Outlook bleak for N.Va. roads

The next six years of road building in Northern Virginia met a grim kickoff Wednesday night.

Lawmakers and local officials had already come to terms with how little money is left to spend on new projects at the annual six-year plan public hearing in Fairfax.

“It’s not a matter of choosing which projects will get funded but rather which projects will survive and which won’t,” said Secretary of Transportation Pierce Homer.

He led a public hearing Wednesday night at the Commonwealth Transportation Board meeting to determine what projects should be listed on Virginia’s annual forecast of road construction.

This year, the Virginia Department of Transportation has $450 million less than it did last year to spend on capital projects.

The cost to complete projects in the 2007-2012 plan cost more than $7 billion. VDOT could have about $4.3 billion to spend.

The CTB has the final say in prioritization of new highways and interchanges. It operates somewhere in the middle of Virginia’s road building food chain.

Lawmakers design the revenue streams and the Virginia Department of Transportation receives the cash from various fees and a gas tax, which was last increased in 1986.

CTB members from across the state divvy up the money on projects usually proposed by local officials.

By next year, they will approve the roadwork plans for 2007 to 2012.

Discussions will likely center on making the plan work despite a lack of cash, maintenance costs that are too high and escalating material and land acquisition price tags.

Already VDOT cut funding to urban and secondary roads by 50 percent since 2002, Homer said.

Yet nearly a dozen local elected officials read lists of multi-million dollar needs that were just as important to congestion relief as the next.

“I’m embarrassed for my state that you have so little resources for these projects,” said Sen. Mark Herring, D-Leesburg, who rattled off a long list of projects he requested in Loudoun County, one of the fastest-growing counties in the nation.

Chris Zimmerman, chairman of the Arlington County Board of Supervisors, warned the crowd that if traffic chokes Northern Virginia much further, businesses will move out and the rest of the state will suffer.

“It is now time for the commonwealth to make some serious investments into its deficient system here in Northern Virginia,” said Prince William County Supervisor Marty E. Nohe, R-Coles.

He requested interchanges and road widening in Prince William then added that the state needs additional, permanent funding to pay for road upgrades.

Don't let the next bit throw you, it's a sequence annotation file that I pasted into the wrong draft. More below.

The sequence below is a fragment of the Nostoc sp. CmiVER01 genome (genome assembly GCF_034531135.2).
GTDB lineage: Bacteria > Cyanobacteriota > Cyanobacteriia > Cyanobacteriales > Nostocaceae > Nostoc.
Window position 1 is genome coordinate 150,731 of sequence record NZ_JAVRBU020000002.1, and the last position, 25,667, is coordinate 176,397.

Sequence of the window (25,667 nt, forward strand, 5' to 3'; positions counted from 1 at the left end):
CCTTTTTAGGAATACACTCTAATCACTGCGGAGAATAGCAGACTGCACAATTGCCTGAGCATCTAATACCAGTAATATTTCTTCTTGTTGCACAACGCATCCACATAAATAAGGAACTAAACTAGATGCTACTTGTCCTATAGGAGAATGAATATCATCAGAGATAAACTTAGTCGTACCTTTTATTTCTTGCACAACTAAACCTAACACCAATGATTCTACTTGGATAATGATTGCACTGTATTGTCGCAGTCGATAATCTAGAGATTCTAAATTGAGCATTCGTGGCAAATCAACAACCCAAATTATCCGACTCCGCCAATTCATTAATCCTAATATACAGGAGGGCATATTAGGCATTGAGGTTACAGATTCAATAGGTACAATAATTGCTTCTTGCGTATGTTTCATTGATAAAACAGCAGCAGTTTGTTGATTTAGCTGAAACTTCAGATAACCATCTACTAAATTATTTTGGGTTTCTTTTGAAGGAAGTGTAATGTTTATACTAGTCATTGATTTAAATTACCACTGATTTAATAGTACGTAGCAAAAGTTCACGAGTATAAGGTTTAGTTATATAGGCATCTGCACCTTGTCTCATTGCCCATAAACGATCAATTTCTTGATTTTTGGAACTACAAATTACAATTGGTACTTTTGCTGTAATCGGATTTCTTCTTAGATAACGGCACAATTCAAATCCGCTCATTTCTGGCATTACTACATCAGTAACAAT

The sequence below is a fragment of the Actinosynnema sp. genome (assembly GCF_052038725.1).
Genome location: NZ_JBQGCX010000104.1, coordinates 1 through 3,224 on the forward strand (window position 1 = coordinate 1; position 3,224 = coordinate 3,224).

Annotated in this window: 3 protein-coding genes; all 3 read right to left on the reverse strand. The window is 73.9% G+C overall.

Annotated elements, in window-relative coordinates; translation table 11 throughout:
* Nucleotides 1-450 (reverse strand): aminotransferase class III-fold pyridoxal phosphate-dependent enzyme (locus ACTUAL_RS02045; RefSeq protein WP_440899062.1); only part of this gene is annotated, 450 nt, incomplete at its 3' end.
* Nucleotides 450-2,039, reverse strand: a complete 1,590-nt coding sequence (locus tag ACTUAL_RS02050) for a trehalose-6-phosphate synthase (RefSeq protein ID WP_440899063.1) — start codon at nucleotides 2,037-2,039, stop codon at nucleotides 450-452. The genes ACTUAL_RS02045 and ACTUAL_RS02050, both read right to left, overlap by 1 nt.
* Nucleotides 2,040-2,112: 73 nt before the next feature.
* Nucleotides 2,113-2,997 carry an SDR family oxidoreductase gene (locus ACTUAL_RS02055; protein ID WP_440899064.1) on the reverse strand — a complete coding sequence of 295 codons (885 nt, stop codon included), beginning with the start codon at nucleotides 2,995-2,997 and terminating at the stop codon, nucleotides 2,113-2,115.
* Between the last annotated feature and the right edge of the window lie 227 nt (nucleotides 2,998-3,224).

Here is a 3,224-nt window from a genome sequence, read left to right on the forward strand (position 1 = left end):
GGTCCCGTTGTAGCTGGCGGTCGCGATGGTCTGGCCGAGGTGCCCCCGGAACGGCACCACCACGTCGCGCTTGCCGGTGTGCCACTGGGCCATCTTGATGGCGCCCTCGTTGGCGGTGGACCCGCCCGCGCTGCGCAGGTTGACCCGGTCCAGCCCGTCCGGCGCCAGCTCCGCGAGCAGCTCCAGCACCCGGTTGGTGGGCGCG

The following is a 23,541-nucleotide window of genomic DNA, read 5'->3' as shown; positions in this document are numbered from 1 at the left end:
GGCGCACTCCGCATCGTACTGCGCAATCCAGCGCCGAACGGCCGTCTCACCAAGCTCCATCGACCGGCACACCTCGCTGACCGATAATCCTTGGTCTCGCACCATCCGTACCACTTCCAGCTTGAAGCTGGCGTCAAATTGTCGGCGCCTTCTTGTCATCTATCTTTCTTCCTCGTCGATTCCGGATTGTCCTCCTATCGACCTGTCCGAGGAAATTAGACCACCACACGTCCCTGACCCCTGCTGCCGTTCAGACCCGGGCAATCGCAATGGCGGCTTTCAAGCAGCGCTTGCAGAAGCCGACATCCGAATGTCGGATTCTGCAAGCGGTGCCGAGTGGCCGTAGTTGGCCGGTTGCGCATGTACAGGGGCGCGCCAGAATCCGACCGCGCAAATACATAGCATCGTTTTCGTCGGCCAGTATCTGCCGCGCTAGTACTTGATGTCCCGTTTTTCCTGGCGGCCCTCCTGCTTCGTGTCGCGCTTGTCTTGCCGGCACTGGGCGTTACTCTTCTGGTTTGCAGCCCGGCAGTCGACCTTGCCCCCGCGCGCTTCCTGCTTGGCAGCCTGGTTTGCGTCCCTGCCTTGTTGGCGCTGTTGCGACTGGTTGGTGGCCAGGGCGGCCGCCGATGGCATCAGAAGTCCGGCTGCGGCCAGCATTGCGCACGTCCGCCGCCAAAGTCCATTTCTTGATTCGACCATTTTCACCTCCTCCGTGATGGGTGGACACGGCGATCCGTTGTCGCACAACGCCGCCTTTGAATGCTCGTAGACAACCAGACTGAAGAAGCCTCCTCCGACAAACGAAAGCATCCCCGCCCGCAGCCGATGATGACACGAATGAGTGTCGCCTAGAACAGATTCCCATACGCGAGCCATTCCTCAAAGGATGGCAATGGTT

Sen. Jeannemarie A. Devolites, R-Vienna, said she would resubmit a version of her plan to tax Northern Virginia to generate millions in road construction dollars during the 2007 session of the General Assembly.

She suggested the CTB remove all of the projects without funding from the six-year plan.

“If it’s three pages long, it’s three pages long,” Devolites said of the now 150-page document.

A heavily parsed plan would be a good bargaining tool for negotiating new transportation dollars out of Richmond, she said.

Del. Vivian E. Watts, D-Annandale, recommended the “pain” be spread across the state.

“As you review these over the next year, make your maintenance standards be the absolute base essential or where safety would be concerned or permanent damage would incur if the maintenance wouldn’t be done,” Watts told the board.

Homer told the crowd that soon VDOT wouldn’t even have enough money to match federal transportation grants, which match every state dollar with four.

The Prince William County Board of Supervisors sent this list of priorities to the Commonwealth Transportation Board.

No. 1 Priorities — already under way:

Widening of Va. 234, widening of Interstate 66, and extension of high occupancy vehicle lanes from Va. 234 business to bypass, U.S. 1 interchange at Va. 123, Va. 123 bridge over Occoquan River, Va. 28 bridge over Broad Run.

No. 2 Priorities — designed and ready to go:

Gainesville interchange, widen I-66 to U.S. 29, widen Va. 28 from Manassas to Fauquier County, rebuild the bridge at U.S. 1 over Neabsco Creek.

No. 3 Priorities — design under way:

Widen U.S. 1, extend Va. 234 bypass to Loudoun County, extend HOV lanes on I-66 to U.S. 15, extend HOV lanes on I-95 into Stafford County.